The Most Decorated Dog In History

The Most Decorated Dog In History by Isabel George Read Free Book Online

Book: The Most Decorated Dog In History by Isabel George Read Free Book Online
Authors: Isabel George
Chapter 1

Sergeant Stubby –
The Most Decorated Dog in History
    The elegant lobby of the Hotel Majestic in New York teamed with activity. Honoured to be hosting a reception for homegrown heroes of the First World War, staff had rolled out the red carpet to welcome their distinguished guests. But what was that scruffy looking dog doing there? The staff scurried around and quickly drew lots to decide which one of them was going to tell the veteran soldier, his chest was bristling with medals, that his Bull Terrier was not welcome in the hotel.
    The job fell to the manager who glanced down at the elderly looking dog in the unusual leather coat as he announced, ‘I’m sorry, sir, but dogs are not allowed in this hotel.’
    It was a pity the manager had not taken a closer look at the dog’s coat. If he had spared a moment he would have seen that it was covered in military honours. If he had bothered to ask, he would have been told that the dog had survived seventeen of the bloodiest battles in the last eighteen months of the war and saved countless lives by detecting the first whiff of the invisible toxic gasses that plagued the trenches and the far-away howl of an approaching shell. Gassed, shelled, shot at and traumatized, Stubby survived it all. A soldier dog suffering as the men were suffering.
    Private John Robert Conroy reeled back and gathered his breath, ‘A dog?’ he replied …
    The story of Stubby is legendary. He was a not very big stray dog from nowhere, adopted by a young American soldier. They both ended up in the trenches of the Western Front in 1917 and both survived against all the odds. Their story is a testament to devotion and companionship, faith and love.
    It all began on the campus of Yale University where the 1st Connecticut Regiment from Hartford area and the 2nd Connecticut Regiment from New Haven had been sent for training ahead of being deployed to France to assist in the war against Germany. The two forces were short of the 1,000 men required to form a regiment and so they were combined to become the 102nd Infantry and part of the 26th ‘Yankee’ Division of Massachusetts. One of the young recruits was John Robert Conroy. Conroy had decided, along with an increasing number of men of his age, that joining the ranks of the United States Army, Navy or its embryonic aviation unit was a duty to their country. By April 1917, when America entered the Great War, as it was known then, these men were to form the backbone of the first deployment of US infantry.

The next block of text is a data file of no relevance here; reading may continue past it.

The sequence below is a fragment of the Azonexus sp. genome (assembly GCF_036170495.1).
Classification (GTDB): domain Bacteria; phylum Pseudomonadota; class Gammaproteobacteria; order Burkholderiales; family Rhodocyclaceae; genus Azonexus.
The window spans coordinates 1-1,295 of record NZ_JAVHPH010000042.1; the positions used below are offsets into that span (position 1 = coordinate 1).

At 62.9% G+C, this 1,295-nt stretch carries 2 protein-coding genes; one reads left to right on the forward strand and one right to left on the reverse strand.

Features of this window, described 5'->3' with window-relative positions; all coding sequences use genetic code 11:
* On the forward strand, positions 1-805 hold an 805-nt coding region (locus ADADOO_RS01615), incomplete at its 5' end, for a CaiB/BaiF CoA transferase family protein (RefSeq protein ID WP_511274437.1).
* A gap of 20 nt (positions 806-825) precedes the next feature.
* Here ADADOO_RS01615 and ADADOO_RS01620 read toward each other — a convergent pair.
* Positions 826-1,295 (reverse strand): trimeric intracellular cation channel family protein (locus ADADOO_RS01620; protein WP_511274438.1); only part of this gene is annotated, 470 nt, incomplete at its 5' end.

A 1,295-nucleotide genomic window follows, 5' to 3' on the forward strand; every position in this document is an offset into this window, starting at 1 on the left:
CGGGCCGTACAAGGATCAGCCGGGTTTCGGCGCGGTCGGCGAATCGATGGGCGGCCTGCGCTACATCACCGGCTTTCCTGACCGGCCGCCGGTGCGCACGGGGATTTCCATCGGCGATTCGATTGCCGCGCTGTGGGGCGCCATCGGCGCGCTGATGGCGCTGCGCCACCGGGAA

America was at war despite the efforts of its President, Woodrow Wilson, to keep them out of what appeared to be a European conflict. But it was the British Royal Navy’s secret code breaking unit – Cryptanalytic, Room 40 – that broke the German diplomatic code and intercepted a message that the US Government simply could not ignore and that was destined to change the course of the war. The message was a proposal from Berlin to Mexico suggesting that if the US decided to join the war then Mexico should join too but not as her ally but as the Keiser’s ally and that together they should then enlist Japan. Such an alliance would make it impossible for the US to take its eye off its own shores or deploy troops to Europe. The effective slowing of the Allies’ offensive would then give Germany the breathing space it needed to launch a fleet of submarines that could strangle Britain by cutting off valuable supplies. And the payback? If Mexico offered its support then Germany would help reclaim territory lost seventy years before in the Mexican-American War, land that included Texas, North Mexico and Arizona. The deal was there in black and white and once revealed, the Zimmermann Telegram, as it became known, could not be ignored. Wilson may have won his presidency on the strength of his anti-war stance but now he was forced to use this damaging document to build support for and to justify America joining Britain and France against Germany. The

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